Rankin J.R.1, Hoy J.1, Brown S. 1, Lowe D.E.2, Patterson J.D. 2, Scollan N.D.3 and Lively F.O.2
1AgriSearch, Innovation Centre, Large Park, Hillsborough, BT26 6D, R N. Ireland, United Kingdom; 2Agri-Food and Biosciences Institute, Large Park, Hillsborough, BT26 6DR, N. Ireland, United Kingdom; 3Queen’s University, 19 Chlorine Gardens, Belfast, BT9 5DL, N. Ireland, United Kingdom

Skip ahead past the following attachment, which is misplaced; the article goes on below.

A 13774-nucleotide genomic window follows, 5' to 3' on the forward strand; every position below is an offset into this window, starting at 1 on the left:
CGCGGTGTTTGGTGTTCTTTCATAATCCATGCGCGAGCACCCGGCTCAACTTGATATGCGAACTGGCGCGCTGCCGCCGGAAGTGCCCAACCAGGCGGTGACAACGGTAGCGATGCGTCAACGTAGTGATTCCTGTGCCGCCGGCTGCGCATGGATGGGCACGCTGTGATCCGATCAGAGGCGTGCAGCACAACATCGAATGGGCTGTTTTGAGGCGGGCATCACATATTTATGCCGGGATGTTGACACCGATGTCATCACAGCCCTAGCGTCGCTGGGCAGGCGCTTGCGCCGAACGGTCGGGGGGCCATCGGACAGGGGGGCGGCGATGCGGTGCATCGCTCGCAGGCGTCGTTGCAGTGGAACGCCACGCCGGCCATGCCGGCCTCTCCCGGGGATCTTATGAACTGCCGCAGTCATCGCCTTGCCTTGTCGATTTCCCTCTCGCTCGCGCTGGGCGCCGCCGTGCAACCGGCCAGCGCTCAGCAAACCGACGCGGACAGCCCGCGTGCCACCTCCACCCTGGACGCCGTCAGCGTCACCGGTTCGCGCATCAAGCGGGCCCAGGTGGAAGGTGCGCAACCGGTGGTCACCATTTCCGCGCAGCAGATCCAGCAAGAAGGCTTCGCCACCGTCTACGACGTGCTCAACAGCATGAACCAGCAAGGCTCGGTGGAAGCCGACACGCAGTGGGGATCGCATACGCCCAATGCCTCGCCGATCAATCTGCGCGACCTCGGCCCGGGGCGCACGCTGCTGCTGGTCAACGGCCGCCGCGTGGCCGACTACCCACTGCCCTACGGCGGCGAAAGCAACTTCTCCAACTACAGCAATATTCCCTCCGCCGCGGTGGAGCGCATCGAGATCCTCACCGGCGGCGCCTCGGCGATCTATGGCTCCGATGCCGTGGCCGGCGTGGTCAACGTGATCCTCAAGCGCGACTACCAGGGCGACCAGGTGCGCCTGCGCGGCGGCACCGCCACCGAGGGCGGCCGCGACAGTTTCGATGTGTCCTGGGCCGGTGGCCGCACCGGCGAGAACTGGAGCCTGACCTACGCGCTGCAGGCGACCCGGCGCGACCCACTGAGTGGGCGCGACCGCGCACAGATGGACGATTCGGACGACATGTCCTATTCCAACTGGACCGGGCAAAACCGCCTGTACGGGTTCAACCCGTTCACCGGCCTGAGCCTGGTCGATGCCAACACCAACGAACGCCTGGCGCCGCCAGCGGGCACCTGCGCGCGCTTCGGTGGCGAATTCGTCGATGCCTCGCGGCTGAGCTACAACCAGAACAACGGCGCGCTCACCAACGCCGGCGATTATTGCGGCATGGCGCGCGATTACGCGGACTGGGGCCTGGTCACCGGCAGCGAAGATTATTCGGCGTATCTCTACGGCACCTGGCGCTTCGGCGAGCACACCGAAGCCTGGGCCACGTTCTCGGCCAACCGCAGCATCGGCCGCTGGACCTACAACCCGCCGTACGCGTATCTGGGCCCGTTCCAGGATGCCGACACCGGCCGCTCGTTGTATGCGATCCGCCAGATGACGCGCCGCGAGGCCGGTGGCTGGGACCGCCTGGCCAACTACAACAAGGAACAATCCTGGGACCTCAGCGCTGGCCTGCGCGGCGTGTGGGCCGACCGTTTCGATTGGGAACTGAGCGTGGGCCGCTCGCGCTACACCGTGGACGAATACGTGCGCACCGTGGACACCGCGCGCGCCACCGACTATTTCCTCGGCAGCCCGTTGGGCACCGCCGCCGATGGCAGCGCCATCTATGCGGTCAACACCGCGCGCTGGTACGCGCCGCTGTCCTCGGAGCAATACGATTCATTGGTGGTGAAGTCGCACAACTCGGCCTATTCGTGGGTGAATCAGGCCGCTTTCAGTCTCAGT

There is evidence to suggest that increasing the diversity of plant species (multi-species swards (MSS)) can counteract some of the challenges faced by Northern Ireland (NI) ruminant livestock farmers. There are many suggested benefits from incorporating a mix of grass, legume and herb species into grazing platforms, such as their deep rooting properties, improved soil health and reduction in the requirement for manufactured nitrogen fertilizer input. However, there is a considerable lack of information surrounding the management of MSS on farms in NI. AgriSearch and AFBI have been working with eight NI commercial farmers trialling MSS on their farms through the SUPER-G and EcoSward projects and a European Innovation Partnership (EIP) Operational Group. With support from AgriSearch, AFBI and Queen’s University the farms involved have trialled a range of seed mixtures and establishment options. Initial results have shown the MSS are significantly more drought resilient and can produce comparable dry matter yields to conventional perennial ryegrass dominant (PRG) swards with lower fertilizer inputs. Furthermore, animals grazing MSS required less use of anthelmintics than those on grass swards. In addition to the knowledge provided by researchers, the peer-to-peer learning and support has been beneficial, particularly regarding establishment techniques and initial management of MSS.
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